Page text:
Whereas generation after generation finds the soothing melodies and entrancing textures of Dark Side of the Moon to be just the right psychedelic recipe, Syd Barrett’s thornier, more chaotic approach has always been destined to remain on the fringes. Like many a disaffected teenager, I found a great deal of solace in the all-encompassing glow of Pink Floyd’s seminal work. So when I followed my brother’s advice and purchased The Piper At the Gates of Dawn as the next step in my Pink Floyd education, I was mystified by the loony sounds and near constant melodic diversions popping up just about every time the band seemed to be getting into a groove. This was the same band that put out the populist psychedelia masterpiece Dark Side of the Moon?
This all predates iPods and iTunes and terabyte external hard drives, so when I had an album that I didn’t quite care for, I pressed on and kept listening. And I’m glad I did, because The Piper At the Gates of Dawn, from it’s rumbling, sci-fi liftoff (“Astronomy Domine”) to the closing conceit of the band playing around in a “room of musical tunes”, is now my favorite Pink Floyd album. The bizarre alchemy Floyd achieved, that of twisted progressive rock combined with Lewis Carroll-esque whimsy, is almost entirely attributable to the inimitable genius of then-frontman Syd Barrett. Unfortunately, Barrett’s infamous psychological issues and reclusive lifestyle left his discography disappointingly scarce. His erratic nature gave the members of Pink Floyd little choice but to kick him out of the group, leaving behind Piper as the sole full-length remnant of his time in the band. Aside from some stray outtakes, Barrett’s solo output is limited to two hastily recorded albums from 1970 (The Madcap Laughs and Barrett).
Basically, if you wanted to hear everything Syd Barrett ever recorded, you could do so in one afternoon, and you could do it legally for less than fifty dollars. So why are EMI and Harvest records releasing An Introduction to Syd Barrett? Other Barrett compilations with nearly identical tracklists exist, and this one is no more or less vital than any of the others. Whatever score I choose to apply to An Introduction to Syd Barrett could just as easily be applied to Crazy Diamond (1994) or Wouldn’t You Miss Me? The Best of Syd Barrett (2001). But it would be stupid to pretend to be surprised by the idea of a record label capitalizing on an icon’s cultish popularity. So let’s just grit our teeth and judge this album on the merits of the music contained within.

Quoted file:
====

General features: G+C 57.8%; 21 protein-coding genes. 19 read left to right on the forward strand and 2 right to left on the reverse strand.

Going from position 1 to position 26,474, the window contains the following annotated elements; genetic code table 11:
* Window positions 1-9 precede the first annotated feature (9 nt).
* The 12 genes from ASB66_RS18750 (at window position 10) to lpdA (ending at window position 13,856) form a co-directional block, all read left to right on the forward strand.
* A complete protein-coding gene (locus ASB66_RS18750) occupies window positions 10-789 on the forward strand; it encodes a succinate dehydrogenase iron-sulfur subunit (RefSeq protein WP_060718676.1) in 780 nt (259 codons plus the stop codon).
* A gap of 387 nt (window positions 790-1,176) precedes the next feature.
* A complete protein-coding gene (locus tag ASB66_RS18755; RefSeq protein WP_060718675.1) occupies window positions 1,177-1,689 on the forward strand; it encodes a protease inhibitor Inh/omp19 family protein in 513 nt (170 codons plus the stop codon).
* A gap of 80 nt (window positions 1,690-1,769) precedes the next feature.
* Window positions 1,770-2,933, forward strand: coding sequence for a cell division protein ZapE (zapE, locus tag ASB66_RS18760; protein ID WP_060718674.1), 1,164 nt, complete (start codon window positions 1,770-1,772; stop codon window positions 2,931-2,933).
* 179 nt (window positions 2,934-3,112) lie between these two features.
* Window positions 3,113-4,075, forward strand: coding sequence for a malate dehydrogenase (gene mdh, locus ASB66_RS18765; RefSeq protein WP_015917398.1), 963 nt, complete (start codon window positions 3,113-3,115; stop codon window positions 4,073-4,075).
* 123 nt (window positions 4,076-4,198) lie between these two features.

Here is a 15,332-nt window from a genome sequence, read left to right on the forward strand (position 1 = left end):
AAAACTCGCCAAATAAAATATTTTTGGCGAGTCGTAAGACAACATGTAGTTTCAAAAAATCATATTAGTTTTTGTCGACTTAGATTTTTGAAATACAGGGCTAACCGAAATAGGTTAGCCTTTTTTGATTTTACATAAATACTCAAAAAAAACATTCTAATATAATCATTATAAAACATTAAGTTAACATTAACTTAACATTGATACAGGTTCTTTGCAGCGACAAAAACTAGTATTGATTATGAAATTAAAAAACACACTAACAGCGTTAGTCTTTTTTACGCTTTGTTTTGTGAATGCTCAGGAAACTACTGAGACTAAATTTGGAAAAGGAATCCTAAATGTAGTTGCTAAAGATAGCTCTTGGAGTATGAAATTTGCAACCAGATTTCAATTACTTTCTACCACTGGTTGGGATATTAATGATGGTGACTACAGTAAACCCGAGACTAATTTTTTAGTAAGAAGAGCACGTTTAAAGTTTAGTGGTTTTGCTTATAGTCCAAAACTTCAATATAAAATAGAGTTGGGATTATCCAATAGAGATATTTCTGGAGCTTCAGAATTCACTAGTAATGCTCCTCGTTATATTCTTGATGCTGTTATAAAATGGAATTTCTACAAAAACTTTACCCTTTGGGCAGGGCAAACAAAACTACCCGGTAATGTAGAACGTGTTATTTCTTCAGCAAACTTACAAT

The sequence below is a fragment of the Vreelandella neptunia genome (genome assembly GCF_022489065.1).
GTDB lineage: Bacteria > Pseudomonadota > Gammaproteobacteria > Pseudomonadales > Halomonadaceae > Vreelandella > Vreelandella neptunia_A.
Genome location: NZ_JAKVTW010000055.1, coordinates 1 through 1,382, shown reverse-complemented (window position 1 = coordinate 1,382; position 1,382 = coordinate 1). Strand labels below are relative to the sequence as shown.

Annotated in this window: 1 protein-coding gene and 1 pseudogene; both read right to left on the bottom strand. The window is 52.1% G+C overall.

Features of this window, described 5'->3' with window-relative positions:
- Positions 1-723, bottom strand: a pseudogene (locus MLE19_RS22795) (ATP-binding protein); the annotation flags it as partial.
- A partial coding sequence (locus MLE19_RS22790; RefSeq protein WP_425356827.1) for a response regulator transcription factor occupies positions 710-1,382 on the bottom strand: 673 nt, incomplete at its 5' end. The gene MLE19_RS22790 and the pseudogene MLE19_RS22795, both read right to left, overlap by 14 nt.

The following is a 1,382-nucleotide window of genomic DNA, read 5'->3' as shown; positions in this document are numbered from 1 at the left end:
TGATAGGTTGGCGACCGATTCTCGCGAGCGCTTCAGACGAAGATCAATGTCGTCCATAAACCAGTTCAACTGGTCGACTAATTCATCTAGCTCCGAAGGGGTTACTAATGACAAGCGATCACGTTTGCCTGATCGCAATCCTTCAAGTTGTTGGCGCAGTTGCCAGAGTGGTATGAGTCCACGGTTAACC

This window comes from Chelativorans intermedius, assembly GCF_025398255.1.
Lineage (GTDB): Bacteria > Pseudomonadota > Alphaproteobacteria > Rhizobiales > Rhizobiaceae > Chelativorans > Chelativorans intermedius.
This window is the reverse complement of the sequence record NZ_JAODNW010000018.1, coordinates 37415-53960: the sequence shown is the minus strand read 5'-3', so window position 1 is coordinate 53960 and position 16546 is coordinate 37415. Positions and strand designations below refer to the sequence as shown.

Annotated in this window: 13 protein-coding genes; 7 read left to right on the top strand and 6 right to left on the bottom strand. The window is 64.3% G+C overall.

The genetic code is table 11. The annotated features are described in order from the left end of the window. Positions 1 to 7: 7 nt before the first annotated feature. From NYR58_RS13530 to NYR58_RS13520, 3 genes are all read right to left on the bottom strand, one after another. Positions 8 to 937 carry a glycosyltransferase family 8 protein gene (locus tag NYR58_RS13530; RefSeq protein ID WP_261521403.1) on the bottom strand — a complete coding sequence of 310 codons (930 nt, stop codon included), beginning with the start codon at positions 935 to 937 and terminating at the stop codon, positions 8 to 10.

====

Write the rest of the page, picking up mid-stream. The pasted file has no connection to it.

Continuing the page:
Should you require an introduction to Syd Barrett, you could do a lot worse than An Introduction to Syd Barrett. Any devoted fan wouldn’t complain about the songs included here, which are the usual suspects. “Apples and Oranges,” “Bike” and “Effervescing Elephant” are present to showcase Barrett’s incomparable playful side. “Terrapin” and “Dark Globe” capture his spookier, more self-aware moments. The brunt of his recording career occurred between the years 1967 and 1970, so there’s no particularly compelling progression to chart. Perhaps it would have been a little more artful to mix the songs up, rather than arranging them sequentially, which means we get a Piper section, followed by a Madcap Laughs section, followed by a Barrett section. Admittedly, I feel myself straining against recommending just purchasing those albums individually, but I understand the desire to start in the shallow end, even if the deep end ain’t so deep. Hell, I’d be lying if I said I didn’t enjoy listening and re-listening to this compilation. Maybe that’s all that matters.